Officers swooped in and found drugs and firearms in what appeared to be a normal family home owned by a registered pharmacist.
Calling it a “house on steroids", the police, using their K9 unit and the Flying Squad, went to the house on a plot to find a garage with a drug-making machine. The machine produced steroid tablets, while a microwave in the kitchen stored glass vials to keep them sterilised.
On the farm was livestock, as well as chickens and ducks.
Inside it was a well-furnished home, with family pictures hanging on the walls in the lounge and bedrooms.
The house was furnished in good taste, down to “his and hers” logos across the main bedroom.
National police commissioner General Khehla Sitole said the house had been utilised to manufacture drugs worth millions of rand.
“The owners disguised the house and the plot as an agricultural type of venture, yet it was a drug house. We have seen this to be a new modus operandi, the first operation being in Harding in KwaZulu-Natal last year,” he said.
Sitole said the Harding suspects had three big drug-manufacturing machines, the same as those found at the Hammanskraal plot.
He said operating on the outskirts was a new trend for criminals who knew that in townships and urban areas, the police were likely to find the factories and to bust them quickly.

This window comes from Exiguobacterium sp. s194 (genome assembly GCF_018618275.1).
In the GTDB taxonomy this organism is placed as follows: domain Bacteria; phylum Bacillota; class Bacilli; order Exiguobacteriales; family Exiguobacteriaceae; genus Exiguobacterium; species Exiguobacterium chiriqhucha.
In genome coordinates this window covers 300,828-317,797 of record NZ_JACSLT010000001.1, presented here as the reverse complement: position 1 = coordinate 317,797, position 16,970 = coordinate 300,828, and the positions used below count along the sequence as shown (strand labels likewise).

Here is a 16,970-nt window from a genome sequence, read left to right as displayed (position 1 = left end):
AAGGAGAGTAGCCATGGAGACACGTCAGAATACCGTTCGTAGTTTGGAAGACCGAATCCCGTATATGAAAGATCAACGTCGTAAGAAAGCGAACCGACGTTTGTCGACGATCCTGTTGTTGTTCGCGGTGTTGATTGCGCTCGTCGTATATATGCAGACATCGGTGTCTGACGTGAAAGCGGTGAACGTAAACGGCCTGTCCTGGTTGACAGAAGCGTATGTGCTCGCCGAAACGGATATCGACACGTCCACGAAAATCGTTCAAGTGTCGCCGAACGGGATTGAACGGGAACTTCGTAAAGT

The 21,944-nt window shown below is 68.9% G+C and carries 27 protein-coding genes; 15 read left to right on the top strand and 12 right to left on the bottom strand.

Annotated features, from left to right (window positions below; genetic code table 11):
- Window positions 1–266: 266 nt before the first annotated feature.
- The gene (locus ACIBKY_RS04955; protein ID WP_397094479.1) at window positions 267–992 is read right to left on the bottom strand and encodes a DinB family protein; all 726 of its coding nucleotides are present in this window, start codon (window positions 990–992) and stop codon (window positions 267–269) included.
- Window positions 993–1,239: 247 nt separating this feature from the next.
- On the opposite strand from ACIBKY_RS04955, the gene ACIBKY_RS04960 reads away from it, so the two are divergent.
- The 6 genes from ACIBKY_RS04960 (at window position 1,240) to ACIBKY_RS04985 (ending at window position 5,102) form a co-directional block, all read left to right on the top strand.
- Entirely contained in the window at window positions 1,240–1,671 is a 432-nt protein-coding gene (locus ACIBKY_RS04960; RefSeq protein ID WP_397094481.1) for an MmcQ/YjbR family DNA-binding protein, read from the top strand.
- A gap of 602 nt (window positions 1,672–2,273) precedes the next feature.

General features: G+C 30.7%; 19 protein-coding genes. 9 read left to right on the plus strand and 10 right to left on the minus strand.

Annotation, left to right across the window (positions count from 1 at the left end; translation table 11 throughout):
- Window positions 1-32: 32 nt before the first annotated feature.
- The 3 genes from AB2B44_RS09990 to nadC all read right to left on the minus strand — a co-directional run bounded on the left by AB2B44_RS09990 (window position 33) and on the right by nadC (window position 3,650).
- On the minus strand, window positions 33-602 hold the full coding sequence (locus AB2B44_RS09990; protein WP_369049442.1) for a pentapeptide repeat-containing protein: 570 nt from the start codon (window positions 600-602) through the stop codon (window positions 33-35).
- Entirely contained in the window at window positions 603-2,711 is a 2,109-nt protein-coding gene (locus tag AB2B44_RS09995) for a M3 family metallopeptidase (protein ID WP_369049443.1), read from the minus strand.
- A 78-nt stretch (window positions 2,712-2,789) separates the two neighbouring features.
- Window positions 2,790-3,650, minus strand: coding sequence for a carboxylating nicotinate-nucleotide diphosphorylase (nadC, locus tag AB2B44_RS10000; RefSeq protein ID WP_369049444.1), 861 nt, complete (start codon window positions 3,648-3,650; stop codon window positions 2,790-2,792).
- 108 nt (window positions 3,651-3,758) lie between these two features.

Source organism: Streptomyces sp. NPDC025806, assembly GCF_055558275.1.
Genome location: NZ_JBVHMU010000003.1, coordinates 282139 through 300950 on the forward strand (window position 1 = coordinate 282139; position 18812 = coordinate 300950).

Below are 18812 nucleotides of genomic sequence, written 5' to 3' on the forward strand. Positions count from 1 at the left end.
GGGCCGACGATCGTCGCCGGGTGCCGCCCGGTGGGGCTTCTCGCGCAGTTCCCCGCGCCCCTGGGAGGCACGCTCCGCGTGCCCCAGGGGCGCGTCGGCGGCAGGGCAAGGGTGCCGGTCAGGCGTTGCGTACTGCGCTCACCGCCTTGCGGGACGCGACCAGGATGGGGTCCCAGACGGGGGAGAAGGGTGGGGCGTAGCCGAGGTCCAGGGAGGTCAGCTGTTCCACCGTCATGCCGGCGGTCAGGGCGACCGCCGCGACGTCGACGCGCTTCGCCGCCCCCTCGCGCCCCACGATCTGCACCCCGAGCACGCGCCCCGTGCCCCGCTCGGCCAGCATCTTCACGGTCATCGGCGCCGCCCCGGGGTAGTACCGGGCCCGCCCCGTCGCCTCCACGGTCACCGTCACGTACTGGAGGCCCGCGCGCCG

#sapsHQ #SAPSNPC Gen Khehla John Sitole has welcomed the detection of a clandestine drug laboratory and praised the #SAPS team for a job well done. Qualified pharmacist (55), life partner (52) and employee (38) arrested on the scene. #DrugsOffTheStreets NP https://t.co/YxjikWmKdD pic.twitter.com/8ZqOZWsaAa— SA Police Service (@SAPoliceService) March 21, 2019
“Criminals know that if they operate in rural areas they will stay for quite a long time. This operation has been in business for over eight years.
“From the book of supplies they have made we were able to tell they have been operating for a number of years. We have found that the person was once arrested and has a police record.”
Sitole said the primary suspect was a registered pharmacist who would never be suspected of illegal manufacturing.
“The machines used to manufacture drugs often come into the country illegally.”
He said the suspect manufactured legal tablets illegally.
Three people were arrested for allegedly manufacturing drugs, among other charges. Among them was the pharmacist in his early 50s, the manufacturer, 37, and the wife of the main suspect. “I have ordered a 12-hour turnaround on another suspect who has been the supplier and receiver for more than three years,” Sitole said.
He further said they had sought advice from the SPCA, who suggested that vets should be sent to check if the livestock on the premises were used as “guinea-pigs”, as they looked "fatter than normal". “Further investigation will be following where the stuff was going.”
Three unlicensed firearms and ammunition, two pistols and a shotgun were recovered by the police. Bags of chemical powder and bottles used for manufacturing were also seized from the house.
Sitole said the police were focused on the war against drugs. He said the house was discovered through intelligence operations. “We took into consideration the Harding modus operandi analysis, which got us to put intelligent processes in place in order to track similar operations; hence we are here today.”
Last year, two people were arrested at Harding during the R150 million drug bust.